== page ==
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Spring 2012 Issue

Retirement Beckons - The Legacy of Dr. Val T. Iwashita ’67
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Spring 2012 - Feature | Keables Week

Poet Taylor Mali & A Slamming Good Time

by Frank Briguglio
Chair of the ‘Iolani School Keables Committee

‘Iolani School’s 25th Keables Chair Holder Taylor Mali, one of the best known contemporary poets in the country, ignited a spoken word fire that blazed across the school’s campus for two weeks as he performed his poetry, conducted workshops, and engendered laughter, inspiration, enrichment, delight, wisdom, reflection, and appreciation for the power of words.

Spoken word poet Mali is an itinerant creative writing teacher and curator of the Page Meets Stage series at the Bowery Poets Club in New York City. He bedazzled, inspired, enriched, and taught students in Upper and Lower School classes through his poetry, energy, outlandish sense of humor, acting skills, wit, insight, and love of the teaching profession. He was a campus celebrity as creative energy resonated in the classrooms he entered.

Keables Committee Chair and English teacher Frank Briguglio, left, was instrumental in coordinating Slam Poet Taylor Mali’s teaching residency at ‘Iolani.
“Did you see that guy with the ponytail?” one student remarked. “He’s teaching my class today!”

He left an impression both in word and spirit, and in some cases on the flesh with his “Tough Teacher” temporary tattoos. With each day, each class, each presentation, each poem and story he brought to life, Mali demonstrated what teachers make. It was clear to see why his performance of his famous poem “What Teachers Make” has nearly 3.5 million views on YouTube.

Professor Peter Saccio of Dartmouth, Keables Chair Holder in 2009, said during his visit three years ago that Shakespeare is “always old and always new.” That view applies to this year’s Keables Chair too, especially with Mali. Tenth and ninth graders saw that Shakespeare is new, fresh, and fun in the hands and voices of Mali when he performed lines from A Midsummer Night’s Dream and lines from Romeo and Juliet in Seto Hall.

2012 Keables Chair Holder Taylor Mali spoke to in chapel services, reaching students from kindergarten to twelfth grade.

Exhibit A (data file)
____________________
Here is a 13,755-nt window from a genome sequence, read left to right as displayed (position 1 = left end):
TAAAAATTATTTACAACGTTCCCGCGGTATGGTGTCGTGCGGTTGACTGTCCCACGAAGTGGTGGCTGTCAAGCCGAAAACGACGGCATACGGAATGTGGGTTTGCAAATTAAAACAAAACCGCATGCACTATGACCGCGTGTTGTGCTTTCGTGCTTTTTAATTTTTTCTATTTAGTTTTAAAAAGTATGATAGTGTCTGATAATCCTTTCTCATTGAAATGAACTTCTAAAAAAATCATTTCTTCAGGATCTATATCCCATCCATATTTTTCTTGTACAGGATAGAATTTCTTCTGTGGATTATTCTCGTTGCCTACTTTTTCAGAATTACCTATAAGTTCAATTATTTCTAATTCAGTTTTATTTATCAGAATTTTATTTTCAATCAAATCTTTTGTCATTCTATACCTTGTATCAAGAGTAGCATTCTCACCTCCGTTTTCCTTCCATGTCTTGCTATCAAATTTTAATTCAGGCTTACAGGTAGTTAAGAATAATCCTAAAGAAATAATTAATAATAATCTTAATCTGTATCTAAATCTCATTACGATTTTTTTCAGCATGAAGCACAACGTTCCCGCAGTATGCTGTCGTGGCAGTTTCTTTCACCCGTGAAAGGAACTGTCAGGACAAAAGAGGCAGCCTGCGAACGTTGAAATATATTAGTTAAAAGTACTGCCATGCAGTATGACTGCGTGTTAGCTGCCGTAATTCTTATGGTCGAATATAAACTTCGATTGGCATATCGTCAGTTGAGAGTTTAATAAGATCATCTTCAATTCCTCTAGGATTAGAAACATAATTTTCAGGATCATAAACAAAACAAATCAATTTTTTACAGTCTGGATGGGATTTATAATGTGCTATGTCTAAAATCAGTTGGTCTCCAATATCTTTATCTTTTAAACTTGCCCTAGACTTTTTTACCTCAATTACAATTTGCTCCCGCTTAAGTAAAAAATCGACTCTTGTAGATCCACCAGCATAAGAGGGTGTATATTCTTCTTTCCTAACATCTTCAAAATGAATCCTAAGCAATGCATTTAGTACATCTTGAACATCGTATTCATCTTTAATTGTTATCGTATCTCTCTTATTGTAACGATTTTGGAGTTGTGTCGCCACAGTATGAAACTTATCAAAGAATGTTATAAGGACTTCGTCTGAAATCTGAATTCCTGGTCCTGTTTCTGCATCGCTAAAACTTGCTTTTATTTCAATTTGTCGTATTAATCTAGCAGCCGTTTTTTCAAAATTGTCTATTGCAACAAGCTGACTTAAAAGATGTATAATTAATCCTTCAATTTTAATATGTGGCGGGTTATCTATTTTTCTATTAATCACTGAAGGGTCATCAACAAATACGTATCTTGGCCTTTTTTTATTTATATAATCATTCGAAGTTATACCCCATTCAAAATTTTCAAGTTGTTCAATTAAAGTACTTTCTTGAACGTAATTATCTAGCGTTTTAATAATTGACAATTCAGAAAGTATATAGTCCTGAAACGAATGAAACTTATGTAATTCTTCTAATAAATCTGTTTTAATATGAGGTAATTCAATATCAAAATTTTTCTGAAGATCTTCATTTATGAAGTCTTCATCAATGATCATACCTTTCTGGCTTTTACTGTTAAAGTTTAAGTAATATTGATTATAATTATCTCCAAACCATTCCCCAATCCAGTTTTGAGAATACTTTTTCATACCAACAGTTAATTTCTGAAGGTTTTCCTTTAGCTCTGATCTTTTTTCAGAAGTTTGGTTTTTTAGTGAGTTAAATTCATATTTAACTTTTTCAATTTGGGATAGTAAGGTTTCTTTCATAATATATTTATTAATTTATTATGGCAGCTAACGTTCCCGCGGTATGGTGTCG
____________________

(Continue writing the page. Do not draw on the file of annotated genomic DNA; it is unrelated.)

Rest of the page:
Mali taught teacher Karen Swain’s Creative Writing students how to meet vulnerability head-on through their writing and performances. As they started with I remember poems and backed their way into writing metaphors, students felt slightly intimidated as they had to share and perform without “umms” and “likes” and they even had to sing! Treating the young writers as professionals, Mali had them taking risks and crafting beautiful images in two short days. He made the students laugh as he pushed them. Yes, students’ eyes filled with tears, too, and Mali boomed, “Never apologize for tears. Tears are a blessing, a way to celebrate our imperfections and revel in them as the place where good poetry is born.”

Taylor Mali taught classes in Lower and Upper School, from drama to English, and dance to writing.
Mali taught  teacher Jessie Marshall’s advanced creative writing class three times during his first week at ‘Iolani. The first assignment, which students had completed prior to his arrival, was to write “small slices” about who they were in a single page. On the first day Mali asked the students to read their work, and he gave them useful writing tips: “Quit braggin’ – Don’t use a poem to show how awesome you are,” and, “Don’t bury the lead. Tell us what the story is and why it matters. What are you withholding?” He urged the students to take risks and reveal the embarrassing truth. Imagine saying to the reader, “If you want to make fun of me, I’m going to make it easy for you.” Mali told the class that readers respond to several things in a poem, such as risk, beauty, honesty, and concrete language. Taylor explained, “The more of a risk, the more riveted your audience will be.” On the second day, Mali opened with a Li-Young Lee poem, “One Heart,” and wondered if the poem had been written when Lee was the Keables Chair Holder in 2002. Mali said, “The poet should feel free to lie in order to provide a more accurate vision of reality.”

Tears are a blessing, a way to celebrate our imperfections and revel in them as the place where good poetry is born.”
Mali ended the class by sharing some poems, several of which were shared on YouTube. These included, “Memorize This Sentence for Casual Use in Conversation” (Mali), “Kite” (Rives), “Girls with Guitars” (Rives), “Unsolicited Advice to Adolescent Girls with Crooked Teeth and Pink Hair” (Jeanann Verlee) and “Forty Love Letters” (Verlee). Mali asked the class to choose where the risk was in the poem and what lines they would remember.